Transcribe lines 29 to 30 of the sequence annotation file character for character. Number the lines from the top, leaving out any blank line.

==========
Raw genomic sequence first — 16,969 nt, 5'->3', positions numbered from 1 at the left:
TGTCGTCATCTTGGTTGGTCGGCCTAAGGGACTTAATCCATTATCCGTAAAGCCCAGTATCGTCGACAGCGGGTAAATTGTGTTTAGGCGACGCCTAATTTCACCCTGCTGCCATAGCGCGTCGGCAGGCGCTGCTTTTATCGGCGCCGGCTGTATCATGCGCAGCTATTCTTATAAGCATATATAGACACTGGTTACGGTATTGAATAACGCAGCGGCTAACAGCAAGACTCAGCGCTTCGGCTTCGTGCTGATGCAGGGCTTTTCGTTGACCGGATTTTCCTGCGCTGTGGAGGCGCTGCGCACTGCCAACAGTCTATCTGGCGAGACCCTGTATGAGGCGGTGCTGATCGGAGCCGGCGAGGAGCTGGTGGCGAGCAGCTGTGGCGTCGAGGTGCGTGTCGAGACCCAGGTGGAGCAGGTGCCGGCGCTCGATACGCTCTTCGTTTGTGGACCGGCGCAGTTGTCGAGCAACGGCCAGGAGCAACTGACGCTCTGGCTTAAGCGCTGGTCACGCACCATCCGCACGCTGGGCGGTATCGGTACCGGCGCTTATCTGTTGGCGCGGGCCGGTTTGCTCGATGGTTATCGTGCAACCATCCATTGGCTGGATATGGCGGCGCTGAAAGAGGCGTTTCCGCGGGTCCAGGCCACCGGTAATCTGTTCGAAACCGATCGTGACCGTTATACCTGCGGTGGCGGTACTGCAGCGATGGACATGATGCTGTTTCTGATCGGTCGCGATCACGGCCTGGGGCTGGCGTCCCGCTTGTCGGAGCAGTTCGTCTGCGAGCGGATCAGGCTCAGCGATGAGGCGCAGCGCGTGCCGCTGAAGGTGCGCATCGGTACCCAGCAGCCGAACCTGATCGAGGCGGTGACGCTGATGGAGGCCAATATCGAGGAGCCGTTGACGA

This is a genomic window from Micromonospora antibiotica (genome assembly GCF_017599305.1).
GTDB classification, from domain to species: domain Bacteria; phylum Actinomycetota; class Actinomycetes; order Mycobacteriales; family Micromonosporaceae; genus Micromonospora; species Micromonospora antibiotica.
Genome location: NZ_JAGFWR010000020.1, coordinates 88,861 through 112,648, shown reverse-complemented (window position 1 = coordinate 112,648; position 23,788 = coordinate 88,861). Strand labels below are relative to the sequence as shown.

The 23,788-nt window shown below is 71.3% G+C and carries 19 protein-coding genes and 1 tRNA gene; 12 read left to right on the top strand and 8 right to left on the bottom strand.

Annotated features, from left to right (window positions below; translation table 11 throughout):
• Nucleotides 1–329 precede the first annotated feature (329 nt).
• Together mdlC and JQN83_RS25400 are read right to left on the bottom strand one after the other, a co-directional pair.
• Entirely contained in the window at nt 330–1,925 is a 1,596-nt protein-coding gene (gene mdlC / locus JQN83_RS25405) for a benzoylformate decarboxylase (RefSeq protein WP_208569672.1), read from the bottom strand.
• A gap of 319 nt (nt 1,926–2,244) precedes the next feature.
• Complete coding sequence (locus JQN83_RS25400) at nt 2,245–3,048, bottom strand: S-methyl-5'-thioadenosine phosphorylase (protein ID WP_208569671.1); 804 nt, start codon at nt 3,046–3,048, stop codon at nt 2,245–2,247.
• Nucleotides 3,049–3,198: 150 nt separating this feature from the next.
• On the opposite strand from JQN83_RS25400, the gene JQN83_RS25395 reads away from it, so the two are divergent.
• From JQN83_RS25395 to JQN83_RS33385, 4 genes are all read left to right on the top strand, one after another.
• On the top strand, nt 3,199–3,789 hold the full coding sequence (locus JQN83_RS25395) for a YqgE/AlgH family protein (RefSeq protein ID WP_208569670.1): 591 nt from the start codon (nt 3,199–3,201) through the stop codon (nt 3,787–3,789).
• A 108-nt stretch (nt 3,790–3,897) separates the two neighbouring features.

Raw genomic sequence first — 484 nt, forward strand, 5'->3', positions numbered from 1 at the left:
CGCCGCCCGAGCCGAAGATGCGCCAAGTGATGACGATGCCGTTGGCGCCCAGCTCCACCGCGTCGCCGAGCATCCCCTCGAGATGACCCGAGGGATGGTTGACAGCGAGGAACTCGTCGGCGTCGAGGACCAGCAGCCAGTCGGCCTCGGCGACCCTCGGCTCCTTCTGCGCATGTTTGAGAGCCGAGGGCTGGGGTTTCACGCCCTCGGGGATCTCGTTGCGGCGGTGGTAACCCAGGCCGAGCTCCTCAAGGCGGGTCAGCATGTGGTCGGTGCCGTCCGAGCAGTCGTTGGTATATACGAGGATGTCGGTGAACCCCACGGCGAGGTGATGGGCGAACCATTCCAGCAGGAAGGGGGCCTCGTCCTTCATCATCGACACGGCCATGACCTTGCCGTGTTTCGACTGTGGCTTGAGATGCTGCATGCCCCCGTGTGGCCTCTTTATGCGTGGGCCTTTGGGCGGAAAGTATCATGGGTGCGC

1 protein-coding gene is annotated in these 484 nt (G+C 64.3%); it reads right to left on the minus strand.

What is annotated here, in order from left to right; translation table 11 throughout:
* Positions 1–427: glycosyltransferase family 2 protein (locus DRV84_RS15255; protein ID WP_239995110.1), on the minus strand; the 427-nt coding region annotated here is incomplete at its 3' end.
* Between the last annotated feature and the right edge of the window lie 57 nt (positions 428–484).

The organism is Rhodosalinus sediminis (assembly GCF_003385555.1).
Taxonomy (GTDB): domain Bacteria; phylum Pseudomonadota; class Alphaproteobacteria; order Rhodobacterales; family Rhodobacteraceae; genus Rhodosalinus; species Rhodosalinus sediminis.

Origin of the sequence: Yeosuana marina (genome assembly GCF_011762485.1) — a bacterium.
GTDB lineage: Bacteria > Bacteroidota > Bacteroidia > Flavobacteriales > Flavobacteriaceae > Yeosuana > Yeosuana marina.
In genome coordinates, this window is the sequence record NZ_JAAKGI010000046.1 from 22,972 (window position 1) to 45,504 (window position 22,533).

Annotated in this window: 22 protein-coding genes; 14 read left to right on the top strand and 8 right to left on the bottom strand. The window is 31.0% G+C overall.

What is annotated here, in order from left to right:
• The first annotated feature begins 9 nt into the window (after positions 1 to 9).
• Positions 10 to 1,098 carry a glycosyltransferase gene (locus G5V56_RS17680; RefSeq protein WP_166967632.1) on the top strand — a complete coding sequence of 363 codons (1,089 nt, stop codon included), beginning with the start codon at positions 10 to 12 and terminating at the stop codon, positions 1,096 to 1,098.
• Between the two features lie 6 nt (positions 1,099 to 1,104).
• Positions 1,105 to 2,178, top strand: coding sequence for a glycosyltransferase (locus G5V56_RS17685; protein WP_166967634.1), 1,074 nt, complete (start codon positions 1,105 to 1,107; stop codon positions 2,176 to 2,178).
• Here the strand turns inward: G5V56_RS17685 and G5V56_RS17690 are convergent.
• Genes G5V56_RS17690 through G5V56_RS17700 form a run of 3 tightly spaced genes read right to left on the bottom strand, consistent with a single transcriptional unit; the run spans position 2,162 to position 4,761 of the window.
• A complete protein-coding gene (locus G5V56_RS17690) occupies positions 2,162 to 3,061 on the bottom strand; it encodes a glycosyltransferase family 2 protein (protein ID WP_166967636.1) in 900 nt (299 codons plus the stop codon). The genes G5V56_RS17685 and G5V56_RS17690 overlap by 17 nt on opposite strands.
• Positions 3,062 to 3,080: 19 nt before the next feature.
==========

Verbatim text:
Annotated in this window: 22 protein-coding genes; 14 read left to right on the top strand and 8 right to left on the bottom strand. The window is 31.0% G+C overall.

What is annotated here, in order from left to right: